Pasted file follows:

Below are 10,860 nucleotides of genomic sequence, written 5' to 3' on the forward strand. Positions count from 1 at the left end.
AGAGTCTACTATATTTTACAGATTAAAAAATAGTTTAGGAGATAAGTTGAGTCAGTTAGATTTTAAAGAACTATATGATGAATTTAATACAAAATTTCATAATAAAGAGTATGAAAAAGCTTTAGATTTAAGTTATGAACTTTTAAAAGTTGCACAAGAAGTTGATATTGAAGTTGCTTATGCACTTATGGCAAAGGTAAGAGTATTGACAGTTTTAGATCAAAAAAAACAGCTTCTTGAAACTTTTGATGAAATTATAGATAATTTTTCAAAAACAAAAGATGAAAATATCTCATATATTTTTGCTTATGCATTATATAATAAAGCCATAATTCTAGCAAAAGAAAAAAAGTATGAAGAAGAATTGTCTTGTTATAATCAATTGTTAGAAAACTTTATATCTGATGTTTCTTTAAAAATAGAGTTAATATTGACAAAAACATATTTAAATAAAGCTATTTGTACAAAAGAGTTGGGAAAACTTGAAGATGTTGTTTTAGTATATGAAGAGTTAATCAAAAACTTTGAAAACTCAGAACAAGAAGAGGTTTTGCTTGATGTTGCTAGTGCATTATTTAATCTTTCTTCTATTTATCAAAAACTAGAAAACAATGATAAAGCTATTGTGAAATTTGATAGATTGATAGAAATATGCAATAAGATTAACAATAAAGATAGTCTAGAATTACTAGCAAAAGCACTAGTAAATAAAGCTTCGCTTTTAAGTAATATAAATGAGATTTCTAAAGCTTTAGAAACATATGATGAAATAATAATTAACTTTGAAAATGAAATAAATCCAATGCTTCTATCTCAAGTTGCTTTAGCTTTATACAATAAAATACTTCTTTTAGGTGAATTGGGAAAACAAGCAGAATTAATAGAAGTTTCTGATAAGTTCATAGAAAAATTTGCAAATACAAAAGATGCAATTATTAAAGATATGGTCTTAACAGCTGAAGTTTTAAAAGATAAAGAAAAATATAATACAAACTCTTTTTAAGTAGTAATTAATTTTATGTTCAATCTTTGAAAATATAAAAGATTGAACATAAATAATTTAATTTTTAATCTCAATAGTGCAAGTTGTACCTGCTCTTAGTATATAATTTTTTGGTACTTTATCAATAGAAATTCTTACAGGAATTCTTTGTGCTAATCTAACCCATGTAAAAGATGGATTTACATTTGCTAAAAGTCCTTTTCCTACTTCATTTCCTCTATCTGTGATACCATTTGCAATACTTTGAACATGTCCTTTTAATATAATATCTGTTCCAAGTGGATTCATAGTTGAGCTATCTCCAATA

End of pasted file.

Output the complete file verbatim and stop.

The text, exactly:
Below are 10,860 nucleotides of genomic sequence, written 5' to 3' on the forward strand. Positions count from 1 at the left end.
AGAGTCTACTATATTTTACAGATTAAAAAATAGTTTAGGAGATAAGTTGAGTCAGTTAGATTTTAAAGAACTATATGATGAATTTAATACAAAATTTCATAATAAAGAGTATGAAAAAGCTTTAGATTTAAGTTATGAACTTTTAAAAGTTGCACAAGAAGTTGATATTGAAGTTGCTTATGCACTTATGGCAAAGGTAAGAGTATTGACAGTTTTAGATCAAAAAAAACAGCTTCTTGAAACTTTTGATGAAATTATAGATAATTTTTCAAAAACAAAAGATGAAAATATCTCATATATTTTTGCTTATGCATTATATAATAAAGCCATAATTCTAGCAAAAGAAAAAAAGTATGAAGAAGAATTGTCTTGTTATAATCAATTGTTAGAAAACTTTATATCTGATGTTTCTTTAAAAATAGAGTTAATATTGACAAAAACATATTTAAATAAAGCTATTTGTACAAAAGAGTTGGGAAAACTTGAAGATGTTGTTTTAGTATATGAAGAGTTAATCAAAAACTTTGAAAACTCAGAACAAGAAGAGGTTTTGCTTGATGTTGCTAGTGCATTATTTAATCTTTCTTCTATTTATCAAAAACTAGAAAACAATGATAAAGCTATTGTGAAATTTGATAGATTGATAGAAATATGCAATAAGATTAACAATAAAGATAGTCTAGAATTACTAGCAAAAGCACTAGTAAATAAAGCTTCGCTTTTAAGTAATATAAATGAGATTTCTAAAGCTTTAGAAACATATGATGAAATAATAATTAACTTTGAAAATGAAATAAATCCAATGCTTCTATCTCAAGTTGCTTTAGCTTTATACAATAAAATACTTCTTTTAGGTGAATTGGGAAAACAAGCAGAATTAATAGAAGTTTCTGATAAGTTCATAGAAAAATTTGCAAATACAAAAGATGCAATTATTAAAGATATGGTCTTAACAGCTGAAGTTTTAAAAGATAAAGAAAAATATAATACAAACTCTTTTTAAGTAGTAATTAATTTTATGTTCAATCTTTGAAAATATAAAAGATTGAACATAAATAATTTAATTTTTAATCTCAATAGTGCAAGTTGTACCTGCTCTTAGTATATAATTTTTTGGTACTTTATCAATAGAAATTCTTACAGGAATTCTTTGTGCTAATCTAACCCATGTAAAAGATGGATTTACATTTGCTAAAAGTCCTTTTCCTACTTCATTTCCTCTATCTGTGATACCATTTGCAATACTTTGAACATGTCCTTTTAATATAATATCTGTTCCAAGTGGATTCATAGTTGAGCTATCTCCAATA